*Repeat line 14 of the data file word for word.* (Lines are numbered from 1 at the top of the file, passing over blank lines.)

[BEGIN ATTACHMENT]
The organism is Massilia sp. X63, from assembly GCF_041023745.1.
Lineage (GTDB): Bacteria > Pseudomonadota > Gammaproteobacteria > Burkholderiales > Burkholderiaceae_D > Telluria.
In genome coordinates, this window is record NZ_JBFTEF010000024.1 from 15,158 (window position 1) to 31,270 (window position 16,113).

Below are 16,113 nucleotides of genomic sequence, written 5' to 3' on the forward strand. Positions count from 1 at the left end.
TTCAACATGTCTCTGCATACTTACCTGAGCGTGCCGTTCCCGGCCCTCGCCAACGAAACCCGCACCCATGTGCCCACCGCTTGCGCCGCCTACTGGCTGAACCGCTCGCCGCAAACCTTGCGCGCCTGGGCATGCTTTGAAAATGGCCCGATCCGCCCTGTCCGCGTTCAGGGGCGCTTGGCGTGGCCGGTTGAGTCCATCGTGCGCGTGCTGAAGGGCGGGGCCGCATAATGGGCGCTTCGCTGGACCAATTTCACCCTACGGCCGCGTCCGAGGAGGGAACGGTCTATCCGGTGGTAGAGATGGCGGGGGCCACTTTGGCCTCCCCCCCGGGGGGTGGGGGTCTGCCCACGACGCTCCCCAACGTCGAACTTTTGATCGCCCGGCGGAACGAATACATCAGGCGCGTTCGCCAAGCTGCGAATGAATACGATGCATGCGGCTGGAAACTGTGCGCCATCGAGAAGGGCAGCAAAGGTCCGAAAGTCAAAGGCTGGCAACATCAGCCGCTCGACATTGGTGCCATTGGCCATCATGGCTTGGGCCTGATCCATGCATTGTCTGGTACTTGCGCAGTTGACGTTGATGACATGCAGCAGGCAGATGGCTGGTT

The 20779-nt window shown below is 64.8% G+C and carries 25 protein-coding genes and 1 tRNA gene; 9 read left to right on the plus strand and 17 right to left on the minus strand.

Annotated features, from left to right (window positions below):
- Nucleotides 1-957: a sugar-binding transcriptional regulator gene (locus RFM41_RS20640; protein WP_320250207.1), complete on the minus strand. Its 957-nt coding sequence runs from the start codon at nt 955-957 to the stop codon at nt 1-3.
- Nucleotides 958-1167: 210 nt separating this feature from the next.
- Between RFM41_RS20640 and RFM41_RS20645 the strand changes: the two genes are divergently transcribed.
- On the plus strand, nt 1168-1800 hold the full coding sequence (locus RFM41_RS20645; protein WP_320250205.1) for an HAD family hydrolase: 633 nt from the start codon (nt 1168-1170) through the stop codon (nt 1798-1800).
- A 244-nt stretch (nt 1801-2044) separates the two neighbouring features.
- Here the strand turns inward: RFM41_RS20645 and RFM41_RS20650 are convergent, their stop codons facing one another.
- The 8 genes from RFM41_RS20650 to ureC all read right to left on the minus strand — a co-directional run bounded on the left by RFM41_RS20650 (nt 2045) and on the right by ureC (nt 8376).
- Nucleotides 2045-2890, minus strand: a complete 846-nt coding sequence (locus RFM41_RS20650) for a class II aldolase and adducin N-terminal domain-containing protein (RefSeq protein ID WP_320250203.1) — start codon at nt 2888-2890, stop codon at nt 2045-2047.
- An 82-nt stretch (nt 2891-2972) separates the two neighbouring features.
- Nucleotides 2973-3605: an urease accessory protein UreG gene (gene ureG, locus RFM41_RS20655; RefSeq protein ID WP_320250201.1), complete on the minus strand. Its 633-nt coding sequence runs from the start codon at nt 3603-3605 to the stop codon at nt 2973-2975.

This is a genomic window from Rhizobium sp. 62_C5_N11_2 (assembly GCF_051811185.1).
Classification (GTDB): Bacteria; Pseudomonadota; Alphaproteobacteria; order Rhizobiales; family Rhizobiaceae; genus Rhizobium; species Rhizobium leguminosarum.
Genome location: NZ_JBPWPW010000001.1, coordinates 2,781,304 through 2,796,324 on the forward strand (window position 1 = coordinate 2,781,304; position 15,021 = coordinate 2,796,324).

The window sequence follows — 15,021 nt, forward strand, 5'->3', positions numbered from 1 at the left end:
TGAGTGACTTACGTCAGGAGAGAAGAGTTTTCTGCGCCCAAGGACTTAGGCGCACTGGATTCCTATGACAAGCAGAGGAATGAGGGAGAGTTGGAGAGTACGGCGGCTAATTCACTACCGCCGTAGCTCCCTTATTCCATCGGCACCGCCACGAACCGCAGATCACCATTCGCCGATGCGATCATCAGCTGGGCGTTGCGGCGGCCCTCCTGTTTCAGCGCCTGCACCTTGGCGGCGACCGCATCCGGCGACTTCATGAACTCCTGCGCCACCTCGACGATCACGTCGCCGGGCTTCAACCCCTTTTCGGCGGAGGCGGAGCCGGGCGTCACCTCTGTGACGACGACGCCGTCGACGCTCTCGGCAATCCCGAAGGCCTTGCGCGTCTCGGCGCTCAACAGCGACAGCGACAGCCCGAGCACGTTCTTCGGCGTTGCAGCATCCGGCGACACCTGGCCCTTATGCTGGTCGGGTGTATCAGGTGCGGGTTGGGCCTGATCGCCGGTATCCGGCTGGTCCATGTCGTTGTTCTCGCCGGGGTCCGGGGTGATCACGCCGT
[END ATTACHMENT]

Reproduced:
- The 8 genes from RFM41_RS20650 to ureC all read right to left on the minus strand — a co-directional run bounded on the left by RFM41_RS20650 (nt 2045) and on the right by ureC (nt 8376).